June is a perfect time for weddings — and graduations — and, sadly, an empty pocketbook from paying for presents for all those graduations and weddings! Stretch your money further with these tips:
For graduations —
*Give the grad a book that’s changed your own outlook on life. Malcolm Gladwell’s Outliers: The Story of Success is one of my favorites — and a reminder that practice and persistence are even more crucial than talent. Another favorite is The Millionaire Next Door: The Surprising Secrets of America’s Wealthy by Thomas Stanley and William Danko. You couldn’t choose a more practical look at earning and saving, from the viewpoint of frugal wealth.
Make the book even more welcome by including a small check, tucked somewhere in the first third. If the check’s cashed, you get a nice boost, knowing that your recipient took the time to look through the book!
*Other good presents for the grad, especially if they’re going on to college or graduate school: rolls of quarters (good for laundry); a Starbucks, Panera or fast food gift card (for cold, rainy days when they’re broke); stylish leather blank books or folders, for journaling and classes; an address book, pre-filled in with family information, plus stationery and a roll of stamps; a case of their favorite drink or food, if they’re not moving too far away. (Daughter #1 loves mushroom soup, cold out of the can, and was thrilled to get a case to take with her. I know…but she does!) Post-21 grads will appreciate specialty beer or wine. You’ll find more ideas here, here and here. (BeingFrugal, the last contributor, remembers a present her aunt wrapped in dollar bills — what a great idea!)
For weddings —
*Have you been holding onto a family heirloom that’s important…but not exactly your taste? If your bride-to-be’s taste is in antiques, don’t hesitate to polish that silver platter or set of glasses up and re-gift them — she’ll appreciate their family connection, as well. (Other possibilities — antique quilts, table linens, candlestick holders, etc. Just be sure they like this sort of thing before you gift them.)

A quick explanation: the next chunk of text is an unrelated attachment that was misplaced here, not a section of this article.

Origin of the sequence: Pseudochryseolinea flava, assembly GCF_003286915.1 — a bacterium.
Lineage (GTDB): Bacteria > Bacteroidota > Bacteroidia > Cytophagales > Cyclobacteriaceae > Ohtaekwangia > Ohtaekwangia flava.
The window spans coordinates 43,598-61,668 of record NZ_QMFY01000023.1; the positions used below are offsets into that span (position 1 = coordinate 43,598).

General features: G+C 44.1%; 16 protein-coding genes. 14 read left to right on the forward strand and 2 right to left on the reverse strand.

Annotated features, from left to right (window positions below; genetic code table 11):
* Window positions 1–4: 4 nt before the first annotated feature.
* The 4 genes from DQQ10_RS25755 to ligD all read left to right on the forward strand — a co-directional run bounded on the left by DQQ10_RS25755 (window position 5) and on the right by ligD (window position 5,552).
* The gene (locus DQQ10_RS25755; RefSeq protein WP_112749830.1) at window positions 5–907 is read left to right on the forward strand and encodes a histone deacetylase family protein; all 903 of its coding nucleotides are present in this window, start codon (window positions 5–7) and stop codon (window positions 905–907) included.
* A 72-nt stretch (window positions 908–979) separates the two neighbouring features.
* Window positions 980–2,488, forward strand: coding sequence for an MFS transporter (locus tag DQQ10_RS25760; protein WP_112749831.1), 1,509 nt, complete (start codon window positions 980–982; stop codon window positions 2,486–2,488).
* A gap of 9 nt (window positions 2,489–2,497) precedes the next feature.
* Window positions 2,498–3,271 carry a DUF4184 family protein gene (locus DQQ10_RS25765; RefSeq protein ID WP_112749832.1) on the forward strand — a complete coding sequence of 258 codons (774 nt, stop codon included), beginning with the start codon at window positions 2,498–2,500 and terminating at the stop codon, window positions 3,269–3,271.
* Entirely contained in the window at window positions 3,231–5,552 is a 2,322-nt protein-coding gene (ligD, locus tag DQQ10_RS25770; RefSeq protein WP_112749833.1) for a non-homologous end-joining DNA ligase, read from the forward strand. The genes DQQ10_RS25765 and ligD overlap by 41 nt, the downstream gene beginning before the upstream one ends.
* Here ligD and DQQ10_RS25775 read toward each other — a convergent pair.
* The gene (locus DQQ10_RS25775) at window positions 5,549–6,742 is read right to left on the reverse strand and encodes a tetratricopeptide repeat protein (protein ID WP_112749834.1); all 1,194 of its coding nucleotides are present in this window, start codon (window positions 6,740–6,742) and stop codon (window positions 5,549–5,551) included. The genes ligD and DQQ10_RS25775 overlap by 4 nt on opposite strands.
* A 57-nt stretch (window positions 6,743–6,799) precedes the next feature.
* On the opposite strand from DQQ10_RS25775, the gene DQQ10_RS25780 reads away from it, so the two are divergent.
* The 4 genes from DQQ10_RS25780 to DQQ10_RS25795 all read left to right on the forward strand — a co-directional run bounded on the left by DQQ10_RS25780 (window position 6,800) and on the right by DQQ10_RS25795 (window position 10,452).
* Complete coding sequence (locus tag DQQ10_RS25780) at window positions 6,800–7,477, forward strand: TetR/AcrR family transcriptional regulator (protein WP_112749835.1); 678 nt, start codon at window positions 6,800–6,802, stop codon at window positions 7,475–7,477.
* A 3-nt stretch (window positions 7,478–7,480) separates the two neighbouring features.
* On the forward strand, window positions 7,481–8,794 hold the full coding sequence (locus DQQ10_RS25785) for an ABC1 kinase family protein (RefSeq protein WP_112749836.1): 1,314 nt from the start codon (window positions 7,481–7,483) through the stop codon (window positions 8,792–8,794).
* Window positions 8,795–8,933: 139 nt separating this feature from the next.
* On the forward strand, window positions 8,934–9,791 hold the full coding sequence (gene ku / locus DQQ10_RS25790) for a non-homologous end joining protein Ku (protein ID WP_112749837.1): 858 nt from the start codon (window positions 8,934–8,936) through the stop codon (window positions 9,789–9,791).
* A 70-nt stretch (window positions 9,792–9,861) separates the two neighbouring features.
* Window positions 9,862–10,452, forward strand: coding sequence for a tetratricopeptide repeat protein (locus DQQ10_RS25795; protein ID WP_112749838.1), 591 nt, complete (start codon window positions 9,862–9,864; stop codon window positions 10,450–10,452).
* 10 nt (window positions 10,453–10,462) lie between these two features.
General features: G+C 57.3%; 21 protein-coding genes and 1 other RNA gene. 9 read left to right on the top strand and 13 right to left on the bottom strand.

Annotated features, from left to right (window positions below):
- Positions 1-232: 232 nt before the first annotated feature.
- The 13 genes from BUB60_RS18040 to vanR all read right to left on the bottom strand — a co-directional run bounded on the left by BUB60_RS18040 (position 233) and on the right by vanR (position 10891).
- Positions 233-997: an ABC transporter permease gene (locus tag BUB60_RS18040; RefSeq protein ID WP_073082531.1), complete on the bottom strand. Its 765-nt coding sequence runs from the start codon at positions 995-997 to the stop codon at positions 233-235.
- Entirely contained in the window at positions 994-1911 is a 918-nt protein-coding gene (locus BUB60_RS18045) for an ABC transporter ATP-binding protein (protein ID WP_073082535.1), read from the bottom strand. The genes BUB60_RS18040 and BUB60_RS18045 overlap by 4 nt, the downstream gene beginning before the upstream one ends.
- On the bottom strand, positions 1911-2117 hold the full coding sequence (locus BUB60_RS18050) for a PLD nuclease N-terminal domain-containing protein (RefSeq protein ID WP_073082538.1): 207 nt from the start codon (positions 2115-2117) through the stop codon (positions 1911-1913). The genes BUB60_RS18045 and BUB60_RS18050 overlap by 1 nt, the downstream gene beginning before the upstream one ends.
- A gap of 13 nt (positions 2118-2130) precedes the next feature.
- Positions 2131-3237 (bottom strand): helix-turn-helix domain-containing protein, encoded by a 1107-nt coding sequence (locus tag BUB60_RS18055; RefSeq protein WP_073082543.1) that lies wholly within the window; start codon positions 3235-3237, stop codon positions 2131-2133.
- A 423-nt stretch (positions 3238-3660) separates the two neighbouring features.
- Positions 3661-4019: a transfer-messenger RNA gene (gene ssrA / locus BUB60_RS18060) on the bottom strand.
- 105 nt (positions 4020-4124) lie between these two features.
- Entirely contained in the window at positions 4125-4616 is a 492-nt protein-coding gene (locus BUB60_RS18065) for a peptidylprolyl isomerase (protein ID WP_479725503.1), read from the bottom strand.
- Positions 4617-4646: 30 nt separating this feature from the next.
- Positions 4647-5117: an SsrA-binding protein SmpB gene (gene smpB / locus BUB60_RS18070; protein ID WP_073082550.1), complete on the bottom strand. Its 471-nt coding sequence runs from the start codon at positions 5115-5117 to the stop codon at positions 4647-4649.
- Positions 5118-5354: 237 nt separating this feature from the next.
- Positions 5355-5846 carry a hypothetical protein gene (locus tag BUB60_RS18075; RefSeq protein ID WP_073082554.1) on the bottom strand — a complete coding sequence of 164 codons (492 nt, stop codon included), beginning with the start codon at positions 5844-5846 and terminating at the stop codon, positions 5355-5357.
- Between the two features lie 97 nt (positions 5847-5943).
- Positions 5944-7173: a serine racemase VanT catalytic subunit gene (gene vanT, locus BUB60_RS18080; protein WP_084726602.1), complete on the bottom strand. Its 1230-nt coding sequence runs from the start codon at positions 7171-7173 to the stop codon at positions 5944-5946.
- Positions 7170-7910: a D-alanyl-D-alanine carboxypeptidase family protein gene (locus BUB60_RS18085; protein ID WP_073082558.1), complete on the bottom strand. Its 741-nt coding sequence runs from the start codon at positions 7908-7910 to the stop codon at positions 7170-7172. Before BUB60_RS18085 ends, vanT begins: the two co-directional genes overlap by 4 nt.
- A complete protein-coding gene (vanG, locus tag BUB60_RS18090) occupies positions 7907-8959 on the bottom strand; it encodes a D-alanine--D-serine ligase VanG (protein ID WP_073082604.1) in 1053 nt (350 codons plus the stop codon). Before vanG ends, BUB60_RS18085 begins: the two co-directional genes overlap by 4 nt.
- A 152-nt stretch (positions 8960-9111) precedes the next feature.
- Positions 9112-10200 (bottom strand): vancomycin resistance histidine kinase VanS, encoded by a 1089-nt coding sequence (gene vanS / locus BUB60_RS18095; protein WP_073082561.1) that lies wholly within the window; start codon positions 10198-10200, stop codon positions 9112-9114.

*Small appliances are more reasonably priced than ever — especially if you plan ahead, and purchase them during January clearance sales. (Prices aren’t bad now, either — just remember for next year.) A coffee pot (with a pound of their favorite brew), one of those great portable blenders that let you mix right in the glass. Perhaps a toaster or microwave oven. These may seem a tad blasé — but your recipient will think of you whenever they use them.
*What about a portable picnic? Baskets are not only often on sale — but you can find them at consignment and thrift shops, as well. Include paper plates and napkins, plastic ware and even a few goblets. (Add the wine and some snacks if your budget permits.)
*Christmas lights…special ones, that is. Or fancy ornaments. (Once again, this is something most easily purchased in January.) Our Christmas tree is famous for its bubble lights…and a number of our friends now have them too.
Whatever you give, remember: it’s not the money that counts — it’s the love.
Cindy Brick just counted — and has four high school graduations, four college ones, and a wedding in their circle of family and friends. (Ouch.) She also blogs at her own site, A Brick Looks At Life.